Kindling-induced changes in morphine analgesia and catalepsy: Evidence for independent opioid systems

Jacob Yitzhaky*, Hanan Frenk, Gideon Urca

*Corresponding author for this work

Research output: Contribution to journalArticlepeer-review


Repeated stimulation of the amygdaloid complex in rats results in the kindling of epileptic seizures. During the process of kindling and prior to the appearance of full behavioral convulsions naloxone-sensitive changes in responsiveness to noxious stimulation occur, which disappear with repeated stimulation. When full behavioral convulsions appear, a short period of post-ictal behavioral depression (PID) can be seen immediately following convulsions. Naloxone either attenuates or completely blocks the occurrence of the PID. In order to test further the opioid nature of these phenomena, the development of tolerance to PD with repeated stimulation and the development of cross-tolerance to the analgesic and motor depressant effects of morphine were tested in kindled animals. Repeated elicitation of full behavioral convulsions resulted in a progressive decrease of PID duration across days. PID was also decreased in morphine tolerant animals. Repeated convulsions also induced cross-tolerance with both morphine analgesia and morphine-induced catalepsy. In contrast, animals tested following 10 days of amygdaloid stimulation which did not cause full behavioral convulsions to develop, showed cross-tolerance to the analgesic but not the motor depressant effect of morphine. The possibility that two different opioid systems, which are independent of one another are activated during different phases of kindling is discussed.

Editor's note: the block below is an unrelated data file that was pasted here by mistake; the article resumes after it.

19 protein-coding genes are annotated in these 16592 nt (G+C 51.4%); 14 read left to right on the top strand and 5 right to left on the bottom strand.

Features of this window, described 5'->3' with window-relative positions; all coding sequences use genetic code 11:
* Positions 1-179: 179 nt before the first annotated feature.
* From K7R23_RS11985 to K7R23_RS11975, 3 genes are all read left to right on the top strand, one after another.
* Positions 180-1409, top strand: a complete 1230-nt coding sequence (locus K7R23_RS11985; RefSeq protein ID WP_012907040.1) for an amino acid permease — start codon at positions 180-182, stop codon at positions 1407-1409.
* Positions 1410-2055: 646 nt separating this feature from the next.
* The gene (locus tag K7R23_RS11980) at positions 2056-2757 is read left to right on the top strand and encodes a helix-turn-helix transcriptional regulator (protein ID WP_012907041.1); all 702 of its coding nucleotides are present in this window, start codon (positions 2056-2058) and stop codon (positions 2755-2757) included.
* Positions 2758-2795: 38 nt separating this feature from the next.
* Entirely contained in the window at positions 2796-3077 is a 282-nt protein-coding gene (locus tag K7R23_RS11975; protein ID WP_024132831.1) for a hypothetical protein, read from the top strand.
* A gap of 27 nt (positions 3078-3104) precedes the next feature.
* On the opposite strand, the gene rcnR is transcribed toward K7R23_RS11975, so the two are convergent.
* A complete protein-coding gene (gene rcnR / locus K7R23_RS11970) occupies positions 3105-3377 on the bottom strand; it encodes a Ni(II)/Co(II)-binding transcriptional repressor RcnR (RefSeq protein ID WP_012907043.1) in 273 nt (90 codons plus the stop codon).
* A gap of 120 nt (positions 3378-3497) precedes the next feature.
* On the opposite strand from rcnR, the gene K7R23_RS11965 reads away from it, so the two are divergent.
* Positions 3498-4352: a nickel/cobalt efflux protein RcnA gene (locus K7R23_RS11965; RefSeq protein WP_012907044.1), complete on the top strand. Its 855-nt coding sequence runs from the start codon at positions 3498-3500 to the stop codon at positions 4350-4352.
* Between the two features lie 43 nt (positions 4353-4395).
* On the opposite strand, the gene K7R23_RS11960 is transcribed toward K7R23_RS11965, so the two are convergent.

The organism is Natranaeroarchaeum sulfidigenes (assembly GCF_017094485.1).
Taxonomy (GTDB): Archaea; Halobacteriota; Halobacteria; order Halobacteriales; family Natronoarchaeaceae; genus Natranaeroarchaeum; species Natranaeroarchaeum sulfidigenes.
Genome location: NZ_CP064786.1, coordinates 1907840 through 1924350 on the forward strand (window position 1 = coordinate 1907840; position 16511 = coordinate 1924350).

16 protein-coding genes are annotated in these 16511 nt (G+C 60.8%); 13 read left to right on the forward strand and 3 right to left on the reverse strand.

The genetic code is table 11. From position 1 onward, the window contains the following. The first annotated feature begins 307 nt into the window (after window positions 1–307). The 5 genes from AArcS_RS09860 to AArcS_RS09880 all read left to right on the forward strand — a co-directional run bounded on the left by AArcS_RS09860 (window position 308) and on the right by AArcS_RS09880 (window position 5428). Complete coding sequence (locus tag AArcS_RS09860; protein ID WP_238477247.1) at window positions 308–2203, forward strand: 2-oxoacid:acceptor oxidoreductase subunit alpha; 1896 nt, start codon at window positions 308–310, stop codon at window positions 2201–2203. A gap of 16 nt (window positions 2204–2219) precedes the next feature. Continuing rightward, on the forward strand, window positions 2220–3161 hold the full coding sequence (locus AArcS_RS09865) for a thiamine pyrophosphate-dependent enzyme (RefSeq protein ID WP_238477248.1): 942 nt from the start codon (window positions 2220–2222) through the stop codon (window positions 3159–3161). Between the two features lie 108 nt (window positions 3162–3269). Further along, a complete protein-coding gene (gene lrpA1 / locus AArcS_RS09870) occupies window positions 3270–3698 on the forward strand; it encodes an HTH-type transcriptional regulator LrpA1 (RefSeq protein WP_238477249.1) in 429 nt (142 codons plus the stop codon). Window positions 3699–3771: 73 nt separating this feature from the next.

Original languageEnglish
Pages (from-to)193-201
Number of pages9
JournalBrain Research
Issue number1
StatePublished - 8 Apr 1982


  • analgesia
  • catalepsy
  • naloxone
  • opiates
  • opioid systems


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